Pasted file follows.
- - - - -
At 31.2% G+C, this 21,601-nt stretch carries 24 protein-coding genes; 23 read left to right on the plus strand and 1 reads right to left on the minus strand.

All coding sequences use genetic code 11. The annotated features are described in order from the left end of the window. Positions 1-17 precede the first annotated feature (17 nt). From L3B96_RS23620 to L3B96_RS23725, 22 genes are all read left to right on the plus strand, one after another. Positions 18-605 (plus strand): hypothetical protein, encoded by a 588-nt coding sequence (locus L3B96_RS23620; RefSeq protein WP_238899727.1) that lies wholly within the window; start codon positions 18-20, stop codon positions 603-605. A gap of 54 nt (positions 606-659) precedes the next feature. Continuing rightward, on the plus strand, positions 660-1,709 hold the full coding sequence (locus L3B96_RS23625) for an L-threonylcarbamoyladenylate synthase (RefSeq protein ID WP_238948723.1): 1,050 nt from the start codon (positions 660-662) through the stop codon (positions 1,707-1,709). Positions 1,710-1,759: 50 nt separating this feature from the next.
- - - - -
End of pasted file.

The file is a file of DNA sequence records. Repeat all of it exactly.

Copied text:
At 31.2% G+C, this 21,601-nt stretch carries 24 protein-coding genes; 23 read left to right on the plus strand and 1 reads right to left on the minus strand.

All coding sequences use genetic code 11. The annotated features are described in order from the left end of the window. Positions 1-17 precede the first annotated feature (17 nt). From L3B96_RS23620 to L3B96_RS23725, 22 genes are all read left to right on the plus strand, one after another. Positions 18-605 (plus strand): hypothetical protein, encoded by a 588-nt coding sequence (locus L3B96_RS23620; RefSeq protein WP_238899727.1) that lies wholly within the window; start codon positions 18-20, stop codon positions 603-605. A gap of 54 nt (positions 606-659) precedes the next feature. Continuing rightward, on the plus strand, positions 660-1,709 hold the full coding sequence (locus L3B96_RS23625) for an L-threonylcarbamoyladenylate synthase (RefSeq protein ID WP_238948723.1): 1,050 nt from the start codon (positions 660-662) through the stop codon (positions 1,707-1,709). Positions 1,710-1,759: 50 nt separating this feature from the next.